posted by Space Coyote at 11:29 AM on June 7 [6 favorites]


Labor can get exactly as much out of asking politely instead of exercising power as other groups have.
posted by The Gaffer at 11:44 AM on June 7 [14 favorites]


Marches and protests can also raise the cost of doing business in a useful way. . . at least if they're not confined to protest zones or run by organizers who give up and cancel the march the moment they're not given a city permit. (In short, I agree.)
posted by eotvos at 11:46 AM on June 7 [3 favorites]


That was an invigorating read--I had never read anything by Amber A'Lee Frost before; I really enjoyed both what she had to say and her witty, sharp voice. I'm often surprised how many self-declared American leftists seem so uncomfortable with labour organization and work disruption, so it was a breath of fresh air to read an American piece about the value of unions and strikes. I must admit I did not know about the Taft-Hartley legislation, which seems to have effectively created that culture of reluctance.

Now, by no means do I want to imply every citizen of my own country loves a strike or supports unionized workers. There are a lot of people who feel unions are bad, that they only exist to protect lazy workers and make unreasonable demands. Many people get pissed off when there's a strike that inconveniences them. However! There is also a history of strong and continuing labour organization, there have been multiple strikes in recent memory, and a surprising amount of public support despite real disruption to people's lives. It is possible to disrupt systems of oppression, but it requires solidarity. Solidarity, more than anything else, is key.
But take heart, fellow atomized and expendable neoliberal subjects: there is a place for us in the coming wars! The microcosms still need to be organized (every bit helps), and established unions can be refreshed and steered toward radical ends. Nevertheless, I regret to inform you that much of this endeavor will be quite dull. Organizing is not usually as invigorating as rallying; it’s mostly meetings, planning, phone calls, emails, spreadsheets—you know, women’s work. There are a lot of tedious administrative tasks that go into forming and maintaining a union, and the work is rarely as romantic or cinematic as a bunch of taxi drivers locking down JFK. But those moments do happen. They’re sustaining, and they compound one another. Only labor can make it happen. Only workers can shut down production. Only workers can close the ports. Only workers can take capital hostage and make the whole world stand still.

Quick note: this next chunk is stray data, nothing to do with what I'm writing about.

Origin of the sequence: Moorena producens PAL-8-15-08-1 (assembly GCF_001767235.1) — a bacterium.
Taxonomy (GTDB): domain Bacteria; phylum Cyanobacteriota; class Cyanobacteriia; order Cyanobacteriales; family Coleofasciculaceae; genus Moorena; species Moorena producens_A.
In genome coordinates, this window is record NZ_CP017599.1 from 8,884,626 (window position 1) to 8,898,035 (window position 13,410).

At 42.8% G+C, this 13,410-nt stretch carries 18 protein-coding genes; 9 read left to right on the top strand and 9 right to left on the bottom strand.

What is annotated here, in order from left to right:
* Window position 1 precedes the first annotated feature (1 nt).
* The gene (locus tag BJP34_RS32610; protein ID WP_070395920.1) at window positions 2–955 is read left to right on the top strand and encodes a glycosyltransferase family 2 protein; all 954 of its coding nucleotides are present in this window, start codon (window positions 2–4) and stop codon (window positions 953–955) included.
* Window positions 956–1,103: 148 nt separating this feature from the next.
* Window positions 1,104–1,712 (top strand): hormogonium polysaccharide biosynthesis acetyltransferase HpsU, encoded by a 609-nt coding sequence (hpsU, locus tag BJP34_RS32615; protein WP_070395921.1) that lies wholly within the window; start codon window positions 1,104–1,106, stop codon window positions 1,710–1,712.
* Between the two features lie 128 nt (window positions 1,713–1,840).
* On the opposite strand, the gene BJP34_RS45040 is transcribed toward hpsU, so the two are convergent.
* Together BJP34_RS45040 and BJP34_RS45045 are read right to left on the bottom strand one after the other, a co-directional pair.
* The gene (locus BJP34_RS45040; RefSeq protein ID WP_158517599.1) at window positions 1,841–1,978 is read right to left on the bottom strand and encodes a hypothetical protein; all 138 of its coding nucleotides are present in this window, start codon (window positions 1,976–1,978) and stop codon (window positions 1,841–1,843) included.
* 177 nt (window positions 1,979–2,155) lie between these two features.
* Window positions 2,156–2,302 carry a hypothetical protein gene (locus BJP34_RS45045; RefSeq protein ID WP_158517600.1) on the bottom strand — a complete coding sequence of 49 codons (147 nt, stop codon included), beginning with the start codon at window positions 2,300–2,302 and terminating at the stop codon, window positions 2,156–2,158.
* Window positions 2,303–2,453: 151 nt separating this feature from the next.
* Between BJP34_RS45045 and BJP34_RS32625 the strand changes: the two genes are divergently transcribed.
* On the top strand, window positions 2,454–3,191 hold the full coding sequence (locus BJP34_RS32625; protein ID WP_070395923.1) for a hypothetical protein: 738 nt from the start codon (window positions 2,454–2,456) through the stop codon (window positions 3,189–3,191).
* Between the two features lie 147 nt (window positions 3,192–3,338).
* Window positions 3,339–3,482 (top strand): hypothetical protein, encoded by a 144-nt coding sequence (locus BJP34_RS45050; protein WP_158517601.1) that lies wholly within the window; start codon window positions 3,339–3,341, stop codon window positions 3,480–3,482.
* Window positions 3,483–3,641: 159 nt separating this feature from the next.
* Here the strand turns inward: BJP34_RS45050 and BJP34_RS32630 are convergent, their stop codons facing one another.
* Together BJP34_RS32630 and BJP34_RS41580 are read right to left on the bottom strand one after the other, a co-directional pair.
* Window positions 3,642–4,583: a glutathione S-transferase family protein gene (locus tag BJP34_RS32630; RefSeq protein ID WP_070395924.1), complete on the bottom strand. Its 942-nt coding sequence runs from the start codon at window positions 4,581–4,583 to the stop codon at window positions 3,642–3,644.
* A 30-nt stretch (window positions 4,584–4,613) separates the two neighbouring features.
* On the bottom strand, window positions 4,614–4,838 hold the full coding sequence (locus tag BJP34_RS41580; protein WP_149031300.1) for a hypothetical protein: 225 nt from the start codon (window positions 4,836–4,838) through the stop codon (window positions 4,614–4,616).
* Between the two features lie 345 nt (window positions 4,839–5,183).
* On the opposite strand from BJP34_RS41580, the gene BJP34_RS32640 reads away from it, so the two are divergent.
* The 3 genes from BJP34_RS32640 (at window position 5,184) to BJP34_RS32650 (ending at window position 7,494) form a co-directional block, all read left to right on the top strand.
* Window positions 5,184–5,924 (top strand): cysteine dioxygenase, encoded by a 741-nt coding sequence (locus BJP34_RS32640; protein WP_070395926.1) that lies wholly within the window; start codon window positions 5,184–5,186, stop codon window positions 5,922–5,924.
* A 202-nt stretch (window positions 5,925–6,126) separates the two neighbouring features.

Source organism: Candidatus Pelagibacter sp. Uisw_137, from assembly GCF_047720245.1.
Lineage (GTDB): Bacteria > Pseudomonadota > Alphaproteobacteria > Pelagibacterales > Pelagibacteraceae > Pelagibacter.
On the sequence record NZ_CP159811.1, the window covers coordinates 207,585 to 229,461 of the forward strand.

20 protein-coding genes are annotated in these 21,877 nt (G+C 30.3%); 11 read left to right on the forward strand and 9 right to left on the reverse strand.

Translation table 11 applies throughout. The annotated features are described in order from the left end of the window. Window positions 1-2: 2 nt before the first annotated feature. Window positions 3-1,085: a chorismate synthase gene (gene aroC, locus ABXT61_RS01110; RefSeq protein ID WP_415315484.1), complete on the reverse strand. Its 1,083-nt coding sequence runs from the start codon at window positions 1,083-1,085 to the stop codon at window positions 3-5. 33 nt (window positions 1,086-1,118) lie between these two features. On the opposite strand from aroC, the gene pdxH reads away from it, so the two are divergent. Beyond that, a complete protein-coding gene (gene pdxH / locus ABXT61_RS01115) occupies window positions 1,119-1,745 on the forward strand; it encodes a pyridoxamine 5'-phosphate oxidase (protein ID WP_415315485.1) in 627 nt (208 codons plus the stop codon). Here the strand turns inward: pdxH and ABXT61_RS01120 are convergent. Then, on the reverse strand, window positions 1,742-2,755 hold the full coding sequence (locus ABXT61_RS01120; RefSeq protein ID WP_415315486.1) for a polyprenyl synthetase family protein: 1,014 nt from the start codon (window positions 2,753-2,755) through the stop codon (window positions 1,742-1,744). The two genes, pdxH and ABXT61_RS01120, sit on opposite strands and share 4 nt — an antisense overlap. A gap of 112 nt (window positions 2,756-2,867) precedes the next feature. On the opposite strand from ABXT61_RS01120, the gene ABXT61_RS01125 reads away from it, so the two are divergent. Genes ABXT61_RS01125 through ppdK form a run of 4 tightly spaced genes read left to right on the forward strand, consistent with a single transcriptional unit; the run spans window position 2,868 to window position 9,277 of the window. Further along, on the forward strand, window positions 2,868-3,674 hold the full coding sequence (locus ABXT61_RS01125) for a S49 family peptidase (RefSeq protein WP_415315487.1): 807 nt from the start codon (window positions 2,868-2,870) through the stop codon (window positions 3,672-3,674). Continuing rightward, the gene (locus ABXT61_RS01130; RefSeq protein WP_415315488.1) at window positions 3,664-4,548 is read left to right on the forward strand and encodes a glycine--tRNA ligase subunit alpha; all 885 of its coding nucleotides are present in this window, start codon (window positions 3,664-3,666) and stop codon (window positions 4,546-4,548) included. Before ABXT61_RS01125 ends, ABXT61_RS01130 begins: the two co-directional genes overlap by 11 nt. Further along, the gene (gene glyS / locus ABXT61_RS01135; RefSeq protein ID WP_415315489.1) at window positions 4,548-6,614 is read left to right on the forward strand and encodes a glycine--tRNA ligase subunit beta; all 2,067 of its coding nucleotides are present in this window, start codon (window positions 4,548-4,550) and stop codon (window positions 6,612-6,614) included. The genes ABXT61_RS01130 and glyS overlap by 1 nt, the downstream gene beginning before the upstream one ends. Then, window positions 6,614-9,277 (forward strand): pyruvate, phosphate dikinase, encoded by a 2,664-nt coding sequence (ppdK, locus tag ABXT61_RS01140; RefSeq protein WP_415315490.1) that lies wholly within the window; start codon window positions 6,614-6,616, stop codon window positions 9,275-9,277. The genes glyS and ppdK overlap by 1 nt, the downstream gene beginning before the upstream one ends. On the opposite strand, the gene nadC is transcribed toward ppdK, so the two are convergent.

QFT!
posted by hurdy gurdy girl at 11:56 AM on June 7 [6 favorites]


And I would add "shortsighted" to "brainwashed and self-centered."

Lovely way to convince people, insulting them.


The truth hurts.
posted by scratch at 12:05 PM on June 7 [2 favorites]


Nope.

Your link really doesn't prove much:

The Harvard University survey, which polled young adults between ages 18 and 29, found that 51 percent of respondents do not support capitalism. Just 42 percent said they support it.

It isn't clear that the young people in the poll would prefer some alternative system, though. Just 33 percent said they supported socialism. The survey had a margin of error of 2.4 percentage points.


One demographic of one country is slightly against capitalism. But they don't want what you're selling either, by a larger margin.

The truth hurts.

And does fuck all to convince people a lot of the time, especially when done in malice. This entire piece is about organizing people into unions. Calling them brainwashed isn't helping that cause.
posted by zabuni at 12:20 PM on June 7 [4 favorites]


I think about how the boycott used to be a collective organizing tool much like the strike, instead of the (often but not always) watered down "vote with your dollars" solo action of today. Boycotts, much like strikes, can ask us to transform our sense of what is possible in a structural way. MLK Jr on the Montgomery Bus Boycott and the need for transportation justice:
We have the facilities for you to get to your jobs, and we are putting, we have the cabs there at your service. Automobiles will be at your service, and don't be afraid to use up any of the gas. If you have it, if you are fortunate enough to have a little money, use it for a good cause. Now my automobile is gonna be in it, it has been in it, and I'm not concerned about how much gas I'm gonna use. I want to see this thing work. And we will not be content until oppression is wiped out of Montgomery, and really out of America. We won't be content until that is done. We are merely insisting on the dignity and worth of every human personality. And I don't stand here, I'm not arguing for any selfish person. I've never been on a bus in Montgomery. But I would be less than a Christian if I stood back and said, because I don't ride the bus, I don't have to ride a bus, that it doesn't concern me. I will not be content. I can hear a voice saying, "If you do it unto the least of these, my brother, you do it unto me."
posted by spamandkimchi at 12:25 PM on June 7 [4 favorites]


Your link really doesn't prove much:


It proves that "everyone knows that the pro-capitalist left is much much bigger than the anticapitalist left right? " is maybe a slightly embarrassing exaggeration.
posted by Space Coyote at 12:54 PM on June 7 [3 favorites]